Use disease-free seed. There's no evidence that this fungus is carried by seeds, but err on the safe side and don't save seed from infected plants. Thoroughly processing the tomato seeds you are saving will also help rid the seeds of lingering diseases.
Start with a clean garden. Dispose of all affected plants. The fungus can over-winter on the debris of diseased plants. It's important to dispose of all the affected plants far away from the garden and the compost pile. Keep in mind that it may have spread to your potatoes and eggplants, too.
Avoid overhead watering. Water aids the spread of Septoria leaf spot. Keep it off the leaves as much as possible by watering at the base of the plant only. Of course, it's impossible to keep the rain off your plants, but every little bit helps.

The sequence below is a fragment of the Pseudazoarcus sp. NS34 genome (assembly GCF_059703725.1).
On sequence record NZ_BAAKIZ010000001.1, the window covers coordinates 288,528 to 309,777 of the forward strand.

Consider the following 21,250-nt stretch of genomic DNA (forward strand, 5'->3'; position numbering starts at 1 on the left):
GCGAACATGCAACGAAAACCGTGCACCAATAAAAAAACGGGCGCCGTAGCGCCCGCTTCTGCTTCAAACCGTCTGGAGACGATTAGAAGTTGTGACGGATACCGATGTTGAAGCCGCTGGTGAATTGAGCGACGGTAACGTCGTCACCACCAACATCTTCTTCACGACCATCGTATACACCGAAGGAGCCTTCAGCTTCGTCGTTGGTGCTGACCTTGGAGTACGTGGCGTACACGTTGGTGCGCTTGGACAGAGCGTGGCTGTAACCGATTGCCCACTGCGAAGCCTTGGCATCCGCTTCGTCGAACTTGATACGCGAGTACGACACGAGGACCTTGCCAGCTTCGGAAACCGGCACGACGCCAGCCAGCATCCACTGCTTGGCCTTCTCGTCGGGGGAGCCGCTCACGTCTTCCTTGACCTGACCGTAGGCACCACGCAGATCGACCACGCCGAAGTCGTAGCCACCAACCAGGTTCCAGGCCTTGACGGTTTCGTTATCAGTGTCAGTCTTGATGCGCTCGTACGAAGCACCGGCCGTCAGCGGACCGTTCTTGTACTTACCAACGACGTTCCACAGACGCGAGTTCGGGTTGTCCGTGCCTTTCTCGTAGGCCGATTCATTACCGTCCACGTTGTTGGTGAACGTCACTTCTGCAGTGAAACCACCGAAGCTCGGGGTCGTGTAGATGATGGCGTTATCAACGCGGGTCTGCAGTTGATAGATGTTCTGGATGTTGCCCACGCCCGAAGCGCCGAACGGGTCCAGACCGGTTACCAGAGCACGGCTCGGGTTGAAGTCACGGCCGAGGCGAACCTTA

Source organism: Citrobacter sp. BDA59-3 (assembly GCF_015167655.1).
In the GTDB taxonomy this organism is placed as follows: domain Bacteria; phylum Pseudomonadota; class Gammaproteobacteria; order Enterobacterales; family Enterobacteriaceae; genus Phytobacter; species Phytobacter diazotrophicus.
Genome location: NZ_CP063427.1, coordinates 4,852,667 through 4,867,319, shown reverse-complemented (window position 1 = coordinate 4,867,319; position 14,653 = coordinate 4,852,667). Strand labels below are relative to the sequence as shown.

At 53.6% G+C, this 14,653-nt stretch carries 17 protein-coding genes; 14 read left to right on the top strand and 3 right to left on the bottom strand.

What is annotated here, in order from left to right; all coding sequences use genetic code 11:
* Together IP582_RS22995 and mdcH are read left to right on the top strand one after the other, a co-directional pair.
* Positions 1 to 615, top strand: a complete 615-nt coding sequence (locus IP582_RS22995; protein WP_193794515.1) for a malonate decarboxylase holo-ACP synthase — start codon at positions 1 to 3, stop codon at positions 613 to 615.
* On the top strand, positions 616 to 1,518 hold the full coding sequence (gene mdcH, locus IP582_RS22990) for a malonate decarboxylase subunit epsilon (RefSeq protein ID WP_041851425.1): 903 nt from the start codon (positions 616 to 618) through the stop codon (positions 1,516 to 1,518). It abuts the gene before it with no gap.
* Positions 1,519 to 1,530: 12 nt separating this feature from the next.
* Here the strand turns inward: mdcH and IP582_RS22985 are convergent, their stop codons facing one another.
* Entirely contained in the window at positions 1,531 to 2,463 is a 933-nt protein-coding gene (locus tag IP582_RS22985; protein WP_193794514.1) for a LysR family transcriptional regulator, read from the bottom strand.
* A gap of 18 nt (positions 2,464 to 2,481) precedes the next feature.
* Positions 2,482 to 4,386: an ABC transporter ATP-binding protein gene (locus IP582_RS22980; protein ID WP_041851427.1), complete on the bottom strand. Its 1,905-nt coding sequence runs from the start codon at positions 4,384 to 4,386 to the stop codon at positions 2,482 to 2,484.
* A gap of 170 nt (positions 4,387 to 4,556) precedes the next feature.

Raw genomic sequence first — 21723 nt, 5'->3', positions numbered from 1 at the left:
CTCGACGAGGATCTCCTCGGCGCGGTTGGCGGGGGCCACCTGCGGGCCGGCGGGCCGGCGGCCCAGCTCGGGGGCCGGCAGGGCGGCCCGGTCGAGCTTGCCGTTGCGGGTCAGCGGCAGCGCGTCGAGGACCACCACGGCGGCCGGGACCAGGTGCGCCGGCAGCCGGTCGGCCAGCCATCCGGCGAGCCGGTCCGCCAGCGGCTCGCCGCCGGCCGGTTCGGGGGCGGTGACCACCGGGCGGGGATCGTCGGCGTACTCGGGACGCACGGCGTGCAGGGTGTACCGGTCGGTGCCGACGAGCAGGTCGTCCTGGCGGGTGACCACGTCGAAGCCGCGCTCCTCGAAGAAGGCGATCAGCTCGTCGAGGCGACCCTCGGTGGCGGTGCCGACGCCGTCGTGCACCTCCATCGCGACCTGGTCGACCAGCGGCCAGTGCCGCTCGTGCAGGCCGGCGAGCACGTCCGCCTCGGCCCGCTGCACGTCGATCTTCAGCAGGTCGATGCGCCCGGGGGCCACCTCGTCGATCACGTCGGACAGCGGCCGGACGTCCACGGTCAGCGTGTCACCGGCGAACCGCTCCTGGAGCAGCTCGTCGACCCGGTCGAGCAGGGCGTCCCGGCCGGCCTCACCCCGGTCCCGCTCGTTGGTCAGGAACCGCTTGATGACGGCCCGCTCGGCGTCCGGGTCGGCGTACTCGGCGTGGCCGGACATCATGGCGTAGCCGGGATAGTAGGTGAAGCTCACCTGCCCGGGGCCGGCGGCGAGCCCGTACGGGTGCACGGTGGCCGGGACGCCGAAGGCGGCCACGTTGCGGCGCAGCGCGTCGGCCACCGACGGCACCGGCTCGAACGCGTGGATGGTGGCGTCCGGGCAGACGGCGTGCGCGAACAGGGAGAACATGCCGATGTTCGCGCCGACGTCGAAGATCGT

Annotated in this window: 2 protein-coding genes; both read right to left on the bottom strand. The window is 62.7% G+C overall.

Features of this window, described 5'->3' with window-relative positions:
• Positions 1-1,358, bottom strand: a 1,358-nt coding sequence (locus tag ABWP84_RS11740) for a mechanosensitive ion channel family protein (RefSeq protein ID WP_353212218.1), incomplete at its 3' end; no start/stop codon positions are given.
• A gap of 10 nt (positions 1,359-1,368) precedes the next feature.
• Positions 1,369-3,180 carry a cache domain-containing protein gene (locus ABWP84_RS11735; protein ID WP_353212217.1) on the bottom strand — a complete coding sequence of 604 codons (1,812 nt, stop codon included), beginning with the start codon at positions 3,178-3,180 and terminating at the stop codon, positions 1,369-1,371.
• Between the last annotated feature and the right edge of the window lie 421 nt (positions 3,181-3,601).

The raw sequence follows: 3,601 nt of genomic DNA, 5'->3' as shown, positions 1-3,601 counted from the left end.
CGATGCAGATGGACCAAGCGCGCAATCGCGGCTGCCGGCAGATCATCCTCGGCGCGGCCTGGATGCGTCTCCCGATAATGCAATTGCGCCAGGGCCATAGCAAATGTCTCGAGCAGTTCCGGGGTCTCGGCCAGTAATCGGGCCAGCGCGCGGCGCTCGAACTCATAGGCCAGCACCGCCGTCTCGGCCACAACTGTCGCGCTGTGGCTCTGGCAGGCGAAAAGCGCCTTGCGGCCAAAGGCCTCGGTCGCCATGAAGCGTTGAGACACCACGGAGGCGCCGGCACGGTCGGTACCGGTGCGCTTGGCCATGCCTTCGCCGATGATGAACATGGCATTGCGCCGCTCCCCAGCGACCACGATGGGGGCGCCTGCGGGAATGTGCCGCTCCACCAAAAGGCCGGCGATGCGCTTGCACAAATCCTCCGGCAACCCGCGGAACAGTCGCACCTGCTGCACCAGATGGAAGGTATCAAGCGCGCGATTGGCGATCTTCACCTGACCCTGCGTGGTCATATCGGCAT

Provide room for air circulation. Leave some space between your tomato plants so there is good airflow. Stake them so that they are not touching the ground and not all bunched together. Good air circulation is especially important during damp and rainy periods.
Mulch below the plants. A layer of mulch will help prevent spores on the ground from splashing up onto the lower leaves.
Plant next year's tomatoes in a different section of your garden. In small gardens, it's not always practical to rotate your crops, so good clean up and sanitation become even more important.